Adsorption capability of brewed tea waste in waters containing toxic lead(II), cadmium (II), nickel (II), and zinc(II) heavy metal ions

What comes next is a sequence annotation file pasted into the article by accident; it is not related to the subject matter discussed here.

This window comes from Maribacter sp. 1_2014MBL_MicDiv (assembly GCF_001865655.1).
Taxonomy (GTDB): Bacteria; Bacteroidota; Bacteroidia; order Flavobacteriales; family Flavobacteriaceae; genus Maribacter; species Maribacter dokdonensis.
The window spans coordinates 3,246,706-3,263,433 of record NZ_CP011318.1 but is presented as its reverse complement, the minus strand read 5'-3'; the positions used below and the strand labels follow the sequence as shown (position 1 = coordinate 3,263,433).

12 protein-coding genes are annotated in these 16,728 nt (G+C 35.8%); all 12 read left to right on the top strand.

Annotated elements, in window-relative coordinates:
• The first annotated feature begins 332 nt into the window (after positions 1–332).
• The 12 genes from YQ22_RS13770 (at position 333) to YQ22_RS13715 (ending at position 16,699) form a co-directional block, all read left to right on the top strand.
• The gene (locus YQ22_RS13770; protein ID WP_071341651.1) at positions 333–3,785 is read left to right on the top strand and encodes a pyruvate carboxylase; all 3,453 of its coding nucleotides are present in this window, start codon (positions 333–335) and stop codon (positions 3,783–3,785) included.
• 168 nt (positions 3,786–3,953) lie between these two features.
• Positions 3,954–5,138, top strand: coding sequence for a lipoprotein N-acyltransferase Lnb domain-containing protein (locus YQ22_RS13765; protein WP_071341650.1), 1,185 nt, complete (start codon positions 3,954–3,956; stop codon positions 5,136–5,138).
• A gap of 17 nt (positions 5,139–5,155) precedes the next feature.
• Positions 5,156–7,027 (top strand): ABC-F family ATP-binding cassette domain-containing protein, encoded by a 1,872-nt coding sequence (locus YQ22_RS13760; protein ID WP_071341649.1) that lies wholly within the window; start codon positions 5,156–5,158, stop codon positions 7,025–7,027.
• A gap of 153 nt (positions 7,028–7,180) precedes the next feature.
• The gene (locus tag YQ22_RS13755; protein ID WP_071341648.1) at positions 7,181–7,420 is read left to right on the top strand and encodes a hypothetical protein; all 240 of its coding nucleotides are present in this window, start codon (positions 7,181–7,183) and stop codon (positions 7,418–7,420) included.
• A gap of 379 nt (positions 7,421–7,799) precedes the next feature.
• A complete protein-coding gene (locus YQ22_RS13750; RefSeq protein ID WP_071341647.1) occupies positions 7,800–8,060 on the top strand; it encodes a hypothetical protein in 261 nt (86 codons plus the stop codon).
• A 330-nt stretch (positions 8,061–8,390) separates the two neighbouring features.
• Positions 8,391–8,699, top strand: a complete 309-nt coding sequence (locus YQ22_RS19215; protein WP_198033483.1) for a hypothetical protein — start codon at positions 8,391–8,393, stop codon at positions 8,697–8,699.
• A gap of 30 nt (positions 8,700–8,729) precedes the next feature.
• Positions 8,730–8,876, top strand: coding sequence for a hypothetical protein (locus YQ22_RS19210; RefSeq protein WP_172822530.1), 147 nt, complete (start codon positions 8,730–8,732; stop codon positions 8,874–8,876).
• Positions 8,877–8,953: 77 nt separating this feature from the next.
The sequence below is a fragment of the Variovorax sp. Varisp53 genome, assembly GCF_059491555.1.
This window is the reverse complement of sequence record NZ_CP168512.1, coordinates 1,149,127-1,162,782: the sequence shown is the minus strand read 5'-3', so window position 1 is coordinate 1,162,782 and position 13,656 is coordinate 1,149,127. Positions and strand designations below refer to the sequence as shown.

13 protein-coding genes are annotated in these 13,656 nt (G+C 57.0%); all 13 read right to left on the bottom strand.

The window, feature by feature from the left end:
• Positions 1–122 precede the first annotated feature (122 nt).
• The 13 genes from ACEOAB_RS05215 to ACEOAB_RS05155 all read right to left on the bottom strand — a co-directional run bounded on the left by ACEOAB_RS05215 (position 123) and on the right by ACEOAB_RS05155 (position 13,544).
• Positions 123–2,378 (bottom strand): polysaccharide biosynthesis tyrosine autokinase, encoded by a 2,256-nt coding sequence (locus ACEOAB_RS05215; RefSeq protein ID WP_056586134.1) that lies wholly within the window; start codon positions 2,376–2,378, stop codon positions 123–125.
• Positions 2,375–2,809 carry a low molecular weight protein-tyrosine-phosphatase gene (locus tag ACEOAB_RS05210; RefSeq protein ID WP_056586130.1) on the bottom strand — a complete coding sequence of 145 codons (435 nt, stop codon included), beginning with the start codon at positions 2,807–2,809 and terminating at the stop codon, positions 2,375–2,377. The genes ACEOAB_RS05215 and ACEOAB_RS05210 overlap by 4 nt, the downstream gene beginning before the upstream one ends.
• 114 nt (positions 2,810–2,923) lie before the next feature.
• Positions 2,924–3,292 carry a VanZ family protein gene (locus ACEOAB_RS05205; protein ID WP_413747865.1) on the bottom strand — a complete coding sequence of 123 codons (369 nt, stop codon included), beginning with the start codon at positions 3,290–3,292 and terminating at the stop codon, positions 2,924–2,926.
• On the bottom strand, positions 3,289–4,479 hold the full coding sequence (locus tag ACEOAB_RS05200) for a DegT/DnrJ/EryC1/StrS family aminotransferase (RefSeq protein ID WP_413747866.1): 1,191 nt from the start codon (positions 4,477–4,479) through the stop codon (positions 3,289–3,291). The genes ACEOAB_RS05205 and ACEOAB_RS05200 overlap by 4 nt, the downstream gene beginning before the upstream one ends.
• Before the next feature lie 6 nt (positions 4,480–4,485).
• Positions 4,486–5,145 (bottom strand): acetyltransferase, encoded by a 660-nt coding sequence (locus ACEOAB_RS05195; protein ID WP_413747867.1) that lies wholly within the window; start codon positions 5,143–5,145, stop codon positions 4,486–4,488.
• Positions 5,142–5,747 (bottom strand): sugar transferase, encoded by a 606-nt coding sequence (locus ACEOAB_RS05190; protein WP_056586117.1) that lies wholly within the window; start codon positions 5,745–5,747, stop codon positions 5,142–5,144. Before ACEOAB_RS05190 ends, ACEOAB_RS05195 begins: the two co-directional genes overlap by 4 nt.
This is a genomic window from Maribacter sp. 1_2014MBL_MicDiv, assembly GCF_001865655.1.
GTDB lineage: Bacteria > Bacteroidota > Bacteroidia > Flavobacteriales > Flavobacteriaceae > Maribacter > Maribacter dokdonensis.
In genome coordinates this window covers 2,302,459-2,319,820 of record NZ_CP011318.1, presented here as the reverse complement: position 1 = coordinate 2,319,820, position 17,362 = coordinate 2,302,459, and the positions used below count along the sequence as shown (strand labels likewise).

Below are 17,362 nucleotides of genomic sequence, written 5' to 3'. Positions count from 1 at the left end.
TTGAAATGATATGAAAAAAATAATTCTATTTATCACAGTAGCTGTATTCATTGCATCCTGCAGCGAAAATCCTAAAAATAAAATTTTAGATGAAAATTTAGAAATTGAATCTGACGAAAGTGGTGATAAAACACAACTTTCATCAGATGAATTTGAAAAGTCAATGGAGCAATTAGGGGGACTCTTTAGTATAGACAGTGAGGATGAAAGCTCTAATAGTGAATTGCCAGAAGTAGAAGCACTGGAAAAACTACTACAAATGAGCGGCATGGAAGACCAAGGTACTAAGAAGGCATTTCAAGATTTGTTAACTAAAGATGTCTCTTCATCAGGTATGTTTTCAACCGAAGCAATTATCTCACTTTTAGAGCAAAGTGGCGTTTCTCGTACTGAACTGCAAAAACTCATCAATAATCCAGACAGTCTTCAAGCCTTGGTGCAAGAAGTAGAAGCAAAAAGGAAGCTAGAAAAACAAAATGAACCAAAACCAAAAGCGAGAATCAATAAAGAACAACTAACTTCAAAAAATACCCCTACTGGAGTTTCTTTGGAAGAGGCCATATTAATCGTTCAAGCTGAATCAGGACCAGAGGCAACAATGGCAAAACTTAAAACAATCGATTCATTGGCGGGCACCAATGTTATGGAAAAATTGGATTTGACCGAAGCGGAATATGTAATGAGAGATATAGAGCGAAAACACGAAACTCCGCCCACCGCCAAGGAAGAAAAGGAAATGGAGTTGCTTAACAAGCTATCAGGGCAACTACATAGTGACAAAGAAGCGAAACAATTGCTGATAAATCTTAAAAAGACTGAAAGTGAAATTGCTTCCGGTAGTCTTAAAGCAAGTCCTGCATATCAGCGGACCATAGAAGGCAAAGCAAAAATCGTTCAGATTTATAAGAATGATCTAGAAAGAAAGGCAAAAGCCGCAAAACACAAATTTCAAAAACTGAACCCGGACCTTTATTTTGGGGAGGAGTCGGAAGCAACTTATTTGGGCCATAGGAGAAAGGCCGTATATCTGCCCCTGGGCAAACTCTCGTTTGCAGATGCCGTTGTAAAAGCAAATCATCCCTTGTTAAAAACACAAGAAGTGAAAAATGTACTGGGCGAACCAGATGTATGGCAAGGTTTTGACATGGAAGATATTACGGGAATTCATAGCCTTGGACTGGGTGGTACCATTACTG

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Topics of prominence Abstract Recently, the search for low-cost eco-friendly adsorbents has become one of the main objectives of researchers. The aim of this study was to test the removal of four heavy metals, namely lead (Pb), zinc (Zn), nickel (Ni) and cadmium (Cd), from a simulated watery solution using brewed tea waste as a potentially suitable adsorbent. The effects of pH levels (2.0–6.0), adsorbent amount (0.1–5.0 g), contact times (1–150 min.) were examined throughout the adsorption process. The results of the experiments showed that the heavy metals elimination yields had an inverse relationship with pH and a linear relationship between the other parameters. The optimum pH for the removal of the heavy metals was between 4.0 and 5.0 in the case of the brewed tea waste. Equilibrium times of 2, 10, 30 and 5 min were required for the adsorption of Pb, Zn, Ni, Cd onto Camellia sinensis, respectively. Based on the results of this study it can be said that brewed tea waste has a high potential to remove heavy metals from aqueous solutions. The maximum adsorption capacities were calculated as 1.197, 1.457, 1.163 and 2.468 mg/g, for Pb, Zn, Ni and Cd, respectively, by fitting the equilibrium data to the Langmuir isotherm model.